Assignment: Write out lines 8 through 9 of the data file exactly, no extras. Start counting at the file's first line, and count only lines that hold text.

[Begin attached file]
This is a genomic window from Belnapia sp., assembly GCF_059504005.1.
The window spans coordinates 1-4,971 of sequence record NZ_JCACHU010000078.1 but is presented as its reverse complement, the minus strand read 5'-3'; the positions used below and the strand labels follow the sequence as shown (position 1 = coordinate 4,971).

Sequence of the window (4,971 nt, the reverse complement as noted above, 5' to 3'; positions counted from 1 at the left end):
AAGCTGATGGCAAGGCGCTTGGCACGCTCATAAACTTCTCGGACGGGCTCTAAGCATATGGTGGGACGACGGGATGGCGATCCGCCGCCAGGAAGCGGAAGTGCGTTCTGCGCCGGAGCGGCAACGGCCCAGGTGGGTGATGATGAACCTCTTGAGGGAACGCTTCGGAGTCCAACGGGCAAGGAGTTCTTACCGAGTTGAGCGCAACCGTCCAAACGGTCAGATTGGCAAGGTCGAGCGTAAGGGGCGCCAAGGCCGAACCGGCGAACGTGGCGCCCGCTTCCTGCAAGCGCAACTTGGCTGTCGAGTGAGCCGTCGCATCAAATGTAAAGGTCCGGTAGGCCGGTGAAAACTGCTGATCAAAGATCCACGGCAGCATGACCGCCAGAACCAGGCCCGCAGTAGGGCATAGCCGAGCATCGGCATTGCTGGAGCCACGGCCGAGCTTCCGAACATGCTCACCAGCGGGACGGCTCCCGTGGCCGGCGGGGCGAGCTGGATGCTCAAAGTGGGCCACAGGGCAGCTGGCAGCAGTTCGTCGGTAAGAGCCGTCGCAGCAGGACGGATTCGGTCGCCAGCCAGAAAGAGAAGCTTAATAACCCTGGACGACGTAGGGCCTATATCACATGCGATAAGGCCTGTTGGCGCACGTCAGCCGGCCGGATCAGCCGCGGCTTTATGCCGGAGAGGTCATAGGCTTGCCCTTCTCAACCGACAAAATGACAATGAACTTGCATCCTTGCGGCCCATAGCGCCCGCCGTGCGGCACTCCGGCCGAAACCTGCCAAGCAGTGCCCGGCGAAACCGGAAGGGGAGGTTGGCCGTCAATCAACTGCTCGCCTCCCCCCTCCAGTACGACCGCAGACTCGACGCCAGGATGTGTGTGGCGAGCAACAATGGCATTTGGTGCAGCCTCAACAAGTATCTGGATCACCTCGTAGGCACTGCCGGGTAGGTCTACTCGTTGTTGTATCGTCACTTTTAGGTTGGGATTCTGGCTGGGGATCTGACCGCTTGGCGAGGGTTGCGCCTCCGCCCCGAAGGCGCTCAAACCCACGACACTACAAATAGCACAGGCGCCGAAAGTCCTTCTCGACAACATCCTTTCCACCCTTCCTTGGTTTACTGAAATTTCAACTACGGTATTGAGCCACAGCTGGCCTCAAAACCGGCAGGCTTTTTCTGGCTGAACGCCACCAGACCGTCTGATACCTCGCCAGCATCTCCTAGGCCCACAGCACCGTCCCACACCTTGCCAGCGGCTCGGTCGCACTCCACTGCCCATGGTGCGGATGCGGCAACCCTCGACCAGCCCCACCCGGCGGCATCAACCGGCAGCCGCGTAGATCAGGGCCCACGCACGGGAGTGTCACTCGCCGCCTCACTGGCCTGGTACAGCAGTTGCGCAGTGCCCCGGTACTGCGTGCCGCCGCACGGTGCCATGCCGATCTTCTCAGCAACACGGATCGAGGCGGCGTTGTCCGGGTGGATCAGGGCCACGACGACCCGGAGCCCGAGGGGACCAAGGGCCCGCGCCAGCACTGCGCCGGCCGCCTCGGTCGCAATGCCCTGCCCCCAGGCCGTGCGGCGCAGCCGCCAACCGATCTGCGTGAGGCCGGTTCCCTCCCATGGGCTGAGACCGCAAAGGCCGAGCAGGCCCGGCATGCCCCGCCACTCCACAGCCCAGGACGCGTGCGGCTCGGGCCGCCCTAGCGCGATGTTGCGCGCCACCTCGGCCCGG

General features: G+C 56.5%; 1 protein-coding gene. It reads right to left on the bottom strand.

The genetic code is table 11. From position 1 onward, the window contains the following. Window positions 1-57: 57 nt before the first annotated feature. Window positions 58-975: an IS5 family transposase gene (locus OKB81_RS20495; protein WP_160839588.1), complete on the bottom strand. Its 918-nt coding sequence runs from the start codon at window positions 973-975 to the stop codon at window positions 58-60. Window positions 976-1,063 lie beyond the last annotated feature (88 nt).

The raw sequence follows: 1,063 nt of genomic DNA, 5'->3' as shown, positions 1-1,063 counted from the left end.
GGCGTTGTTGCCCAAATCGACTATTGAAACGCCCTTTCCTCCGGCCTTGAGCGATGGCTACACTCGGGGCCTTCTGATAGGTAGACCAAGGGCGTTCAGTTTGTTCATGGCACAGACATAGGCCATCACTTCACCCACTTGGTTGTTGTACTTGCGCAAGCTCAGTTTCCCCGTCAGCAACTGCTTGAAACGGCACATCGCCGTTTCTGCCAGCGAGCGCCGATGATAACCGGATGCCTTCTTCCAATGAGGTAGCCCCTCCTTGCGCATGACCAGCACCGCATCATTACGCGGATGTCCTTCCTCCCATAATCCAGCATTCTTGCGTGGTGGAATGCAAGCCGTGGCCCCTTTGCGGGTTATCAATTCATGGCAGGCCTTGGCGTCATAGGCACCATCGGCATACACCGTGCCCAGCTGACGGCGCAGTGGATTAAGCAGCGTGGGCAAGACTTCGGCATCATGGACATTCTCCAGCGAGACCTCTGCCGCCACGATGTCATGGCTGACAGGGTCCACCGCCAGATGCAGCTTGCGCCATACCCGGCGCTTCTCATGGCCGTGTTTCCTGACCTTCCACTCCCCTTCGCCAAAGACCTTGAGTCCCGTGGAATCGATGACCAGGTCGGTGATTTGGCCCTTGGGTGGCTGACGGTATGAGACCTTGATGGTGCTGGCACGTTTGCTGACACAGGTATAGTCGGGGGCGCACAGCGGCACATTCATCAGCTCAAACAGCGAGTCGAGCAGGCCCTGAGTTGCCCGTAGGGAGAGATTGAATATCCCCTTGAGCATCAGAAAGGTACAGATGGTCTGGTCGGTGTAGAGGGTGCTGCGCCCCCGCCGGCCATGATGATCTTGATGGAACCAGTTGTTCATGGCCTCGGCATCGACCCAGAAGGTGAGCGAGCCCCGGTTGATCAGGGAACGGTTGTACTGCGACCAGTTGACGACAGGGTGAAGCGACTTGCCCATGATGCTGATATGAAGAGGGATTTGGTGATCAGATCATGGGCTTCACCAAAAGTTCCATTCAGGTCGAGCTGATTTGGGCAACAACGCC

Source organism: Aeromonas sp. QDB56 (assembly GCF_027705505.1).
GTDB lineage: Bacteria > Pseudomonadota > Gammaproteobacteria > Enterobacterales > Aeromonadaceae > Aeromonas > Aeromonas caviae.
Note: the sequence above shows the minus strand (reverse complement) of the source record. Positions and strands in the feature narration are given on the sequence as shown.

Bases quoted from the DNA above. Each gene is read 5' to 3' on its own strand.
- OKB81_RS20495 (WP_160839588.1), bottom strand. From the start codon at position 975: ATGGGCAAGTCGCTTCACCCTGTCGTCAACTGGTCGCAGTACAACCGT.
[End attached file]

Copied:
GGCGTTGTTGCCCAAATCGACTATTGAAACGCCCTTTCCTCCGGCCTTGAGCGATGGCTACACTCGGGGCCTTCTGATAGGTAGACCAAGGGCGTTCAGTTTGTTCATGGCACAGACATAGGCCATCACTTCACCCACTTGGTTGTTGTACTTGCGCAAGCTCAGTTTCCCCGTCAGCAACTGCTTGAAACGGCACATCGCCGTTTCTGCCAGCGAGCGCCGATGATAACCGGATGCCTTCTTCCAATGAGGTAGCCCCTCCTTGCGCATGACCAGCACCGCATCATTACGCGGATGTCCTTCCTCCCATAATCCAGCATTCTTGCGTGGTGGAATGCAAGCCGTGGCCCCTTTGCGGGTTATCAATTCATGGCAGGCCTTGGCGTCATAGGCACCATCGGCATACACCGTGCCCAGCTGACGGCGCAGTGGATTAAGCAGCGTGGGCAAGACTTCGGCATCATGGACATTCTCCAGCGAGACCTCTGCCGCCACGATGTCATGGCTGACAGGGTCCACCGCCAGATGCAGCTTGCGCCATACCCGGCGCTTCTCATGGCCGTGTTTCCTGACCTTCCACTCCCCTTCGCCAAAGACCTTGAGTCCCGTGGAATCGATGACCAGGTCGGTGATTTGGCCCTTGGGTGGCTGACGGTATGAGACCTTGATGGTGCTGGCACGTTTGCTGACACAGGTATAGTCGGGGGCGCACAGCGGCACATTCATCAGCTCAAACAGCGAGTCGAGCAGGCCCTGAGTTGCCCGTAGGGAGAGATTGAATATCCCCTTGAGCATCAGAAAGGTACAGATGGTCTGGTCGGTGTAGAGGGTGCTGCGCCCCCGCCGGCCATGATGATCTTGATGGAACCAGTTGTTCATGGCCTCGGCATCGACCCAGAAGGTGAGCGAGCCCCGGTTGATCAGGGAACGGTTGTACTGCGACCAGTTGACGACAGGGTGAAGCGACTTGCCCATGATGCTGATATGAAGAGGGATTTGGTGATCAGATCATGGGCTTCACCAAAAGTTCCATTCAGGTCGAGCTGATTTGGGCAACAACGCC

Source organism: Aeromonas sp. QDB56 (assembly GCF_027705505.1).